It is no secret that I create our team's Black History Month lessons. Incorporating black history into my lessons is something I strive for year round, but honouring it during February is equally important right now as well. You can see where I've discussed this matter before: here. I wanted to share what I've done this year because it is different than what I've done in the past, incorporates brand new material, includes history you may not be aware of, and considers how we do this during the time of Covid. I hope you enjoy.
Disclaimer: These materials were created using free and fair use resources and are not for sale, but are available as I have shared them below. I have credited everyone I can in the Resources portion of this post. Additionally, you may find some errors in my writing. Please let me know by emailing me. Unless otherwise specified all video, audio, and stories are written by me.
This year's theme was ancient connections to Africa. I wanted to look at history and include things many students may not learn in their history courses or, potentially, ever.
I also wanted to make sure this was accessible for my students. I am teaching concurrently in person and digitally, so I needed a resource that would work for both and I also wanted to encourage exploration. I've also included a section at the bottom of this post about how I adapted it for my vision student.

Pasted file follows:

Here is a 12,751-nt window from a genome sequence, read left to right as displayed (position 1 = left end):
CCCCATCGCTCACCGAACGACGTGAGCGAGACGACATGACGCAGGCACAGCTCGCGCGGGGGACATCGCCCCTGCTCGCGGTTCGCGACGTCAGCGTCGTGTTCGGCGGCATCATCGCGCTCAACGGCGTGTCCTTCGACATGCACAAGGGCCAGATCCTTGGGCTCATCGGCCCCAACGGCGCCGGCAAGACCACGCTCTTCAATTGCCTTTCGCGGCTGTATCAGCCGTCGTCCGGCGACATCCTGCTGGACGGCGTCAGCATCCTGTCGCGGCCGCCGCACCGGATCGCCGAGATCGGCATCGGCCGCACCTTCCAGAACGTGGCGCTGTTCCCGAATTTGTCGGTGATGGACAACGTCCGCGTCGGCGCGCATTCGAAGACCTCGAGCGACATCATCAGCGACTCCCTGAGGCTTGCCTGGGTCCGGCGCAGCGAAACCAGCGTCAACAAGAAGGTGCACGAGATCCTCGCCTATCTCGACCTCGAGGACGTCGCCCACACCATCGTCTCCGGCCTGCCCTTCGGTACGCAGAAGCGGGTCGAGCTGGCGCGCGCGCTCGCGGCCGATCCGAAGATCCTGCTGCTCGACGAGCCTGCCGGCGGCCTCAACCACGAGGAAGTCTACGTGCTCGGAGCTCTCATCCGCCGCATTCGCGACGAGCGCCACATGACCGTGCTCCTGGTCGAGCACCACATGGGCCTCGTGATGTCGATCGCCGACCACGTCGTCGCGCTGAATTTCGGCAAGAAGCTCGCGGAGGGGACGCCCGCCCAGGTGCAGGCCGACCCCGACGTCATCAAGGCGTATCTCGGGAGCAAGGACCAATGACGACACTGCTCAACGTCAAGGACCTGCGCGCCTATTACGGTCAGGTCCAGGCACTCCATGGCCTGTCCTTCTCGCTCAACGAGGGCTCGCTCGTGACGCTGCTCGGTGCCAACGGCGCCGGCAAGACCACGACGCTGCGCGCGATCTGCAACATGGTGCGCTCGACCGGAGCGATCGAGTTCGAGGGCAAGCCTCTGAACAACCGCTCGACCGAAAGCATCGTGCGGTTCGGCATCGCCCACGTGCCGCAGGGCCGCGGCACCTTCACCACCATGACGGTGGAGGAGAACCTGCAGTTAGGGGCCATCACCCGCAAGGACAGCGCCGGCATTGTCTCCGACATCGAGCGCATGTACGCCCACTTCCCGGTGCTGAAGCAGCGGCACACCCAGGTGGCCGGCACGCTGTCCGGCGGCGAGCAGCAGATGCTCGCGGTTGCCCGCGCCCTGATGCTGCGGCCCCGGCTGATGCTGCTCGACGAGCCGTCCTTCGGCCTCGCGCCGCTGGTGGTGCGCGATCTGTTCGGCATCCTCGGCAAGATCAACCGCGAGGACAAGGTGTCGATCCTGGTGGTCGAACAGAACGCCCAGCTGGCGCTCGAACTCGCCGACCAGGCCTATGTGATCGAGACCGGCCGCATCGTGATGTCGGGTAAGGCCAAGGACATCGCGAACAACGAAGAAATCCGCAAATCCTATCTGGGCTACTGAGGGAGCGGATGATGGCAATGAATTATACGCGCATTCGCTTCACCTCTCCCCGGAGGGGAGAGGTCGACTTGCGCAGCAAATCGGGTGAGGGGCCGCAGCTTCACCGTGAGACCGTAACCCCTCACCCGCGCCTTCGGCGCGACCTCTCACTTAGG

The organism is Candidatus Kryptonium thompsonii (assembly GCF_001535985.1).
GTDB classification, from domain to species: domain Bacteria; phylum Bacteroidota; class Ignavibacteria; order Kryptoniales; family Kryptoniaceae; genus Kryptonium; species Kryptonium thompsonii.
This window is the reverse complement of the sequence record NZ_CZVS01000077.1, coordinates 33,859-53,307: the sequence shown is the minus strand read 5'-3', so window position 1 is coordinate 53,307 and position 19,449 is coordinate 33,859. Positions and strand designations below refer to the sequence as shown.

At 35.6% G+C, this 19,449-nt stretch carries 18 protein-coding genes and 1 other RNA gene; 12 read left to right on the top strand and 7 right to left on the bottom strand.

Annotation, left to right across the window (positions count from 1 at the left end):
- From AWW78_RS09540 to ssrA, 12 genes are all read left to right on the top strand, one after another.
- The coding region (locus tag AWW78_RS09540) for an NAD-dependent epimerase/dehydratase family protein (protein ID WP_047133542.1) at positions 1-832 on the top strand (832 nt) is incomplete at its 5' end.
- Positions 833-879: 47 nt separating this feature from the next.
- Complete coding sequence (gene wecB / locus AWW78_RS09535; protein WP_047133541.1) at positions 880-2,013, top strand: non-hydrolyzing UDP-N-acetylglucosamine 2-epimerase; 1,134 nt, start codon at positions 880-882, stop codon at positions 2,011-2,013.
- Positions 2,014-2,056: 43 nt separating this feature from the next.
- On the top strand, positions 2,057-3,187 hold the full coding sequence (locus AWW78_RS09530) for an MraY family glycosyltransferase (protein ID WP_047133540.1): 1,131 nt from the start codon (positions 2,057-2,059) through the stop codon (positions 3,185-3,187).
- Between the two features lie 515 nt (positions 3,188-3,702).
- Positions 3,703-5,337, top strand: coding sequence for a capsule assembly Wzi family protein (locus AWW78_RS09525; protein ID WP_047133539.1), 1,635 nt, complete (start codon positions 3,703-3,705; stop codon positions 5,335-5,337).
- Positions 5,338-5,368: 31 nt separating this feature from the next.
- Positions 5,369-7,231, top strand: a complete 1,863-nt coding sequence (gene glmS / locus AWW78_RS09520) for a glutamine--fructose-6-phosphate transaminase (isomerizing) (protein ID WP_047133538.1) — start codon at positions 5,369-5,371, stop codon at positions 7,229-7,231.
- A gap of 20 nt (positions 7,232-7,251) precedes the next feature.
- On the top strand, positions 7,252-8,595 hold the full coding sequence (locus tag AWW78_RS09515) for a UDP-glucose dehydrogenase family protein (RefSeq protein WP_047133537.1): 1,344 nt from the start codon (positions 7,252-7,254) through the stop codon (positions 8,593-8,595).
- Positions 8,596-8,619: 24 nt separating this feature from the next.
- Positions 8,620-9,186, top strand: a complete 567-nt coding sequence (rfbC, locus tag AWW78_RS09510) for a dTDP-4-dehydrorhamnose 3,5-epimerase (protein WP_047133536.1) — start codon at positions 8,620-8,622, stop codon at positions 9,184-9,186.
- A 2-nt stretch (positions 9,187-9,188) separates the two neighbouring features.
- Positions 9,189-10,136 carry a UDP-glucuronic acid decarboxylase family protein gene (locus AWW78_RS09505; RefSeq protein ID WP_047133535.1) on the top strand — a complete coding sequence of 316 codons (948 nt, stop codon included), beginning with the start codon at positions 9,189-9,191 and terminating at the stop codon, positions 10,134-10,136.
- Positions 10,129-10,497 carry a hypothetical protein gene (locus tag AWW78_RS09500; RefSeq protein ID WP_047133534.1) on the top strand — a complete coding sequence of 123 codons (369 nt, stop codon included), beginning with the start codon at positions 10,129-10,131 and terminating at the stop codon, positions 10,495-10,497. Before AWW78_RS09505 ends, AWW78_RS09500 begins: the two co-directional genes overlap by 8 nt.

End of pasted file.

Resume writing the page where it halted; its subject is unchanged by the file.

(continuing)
So, I decided to make digital/bitmoji classrooms for each lesson. They are made for students to explore as a group or on their own, whichever the teacher decides and they are made to, hopefully, inspire questions and thoughts about why we only hear one side of the story and see how our world connects to ancient Africa.
Below I've detailed each week. I am in the process of making some, so this post will be updated as I do that. What you will find in each is a brief introduction, a list of materials included and what to click on to access them, and then a link to the digital classroom.
If you decide to use these lessons with your students, please give credit to mater monstrorum or Miriam Patrick. Additionally, let me know how it goes :)
Week 01 - Carthago
Another not so secret secret is that I love Carthage. So, it should come as no surprise that we started here. The question was, how do I fit so much awesome into one day?!? Carthage is a good starting place because it is something that many students learn about in Latin or in their world history classes. I also felt comfortable starting here as I am familiar with Carthage and the other topics were all relatively new.
Week 02 - The Ivory Bangle Lady
CW: mention of wh*t* s*pr*m*c*sts
While searching for notable people from Africa that appear in Roman history, an article on the archeological find of the Ivory Bangle Lady came up. Up until this point (AKA January 2021), I had never heard of her, seen anything about her on the various Latin groups I'm in, etc. Her story, while incomplete, is fascinating and turns what has long been the Classic line about the Classical world on its head - so much so that wh*t* s*pr*m*c*sts are incredibly angered by this find and its importance in the ancient Roman world.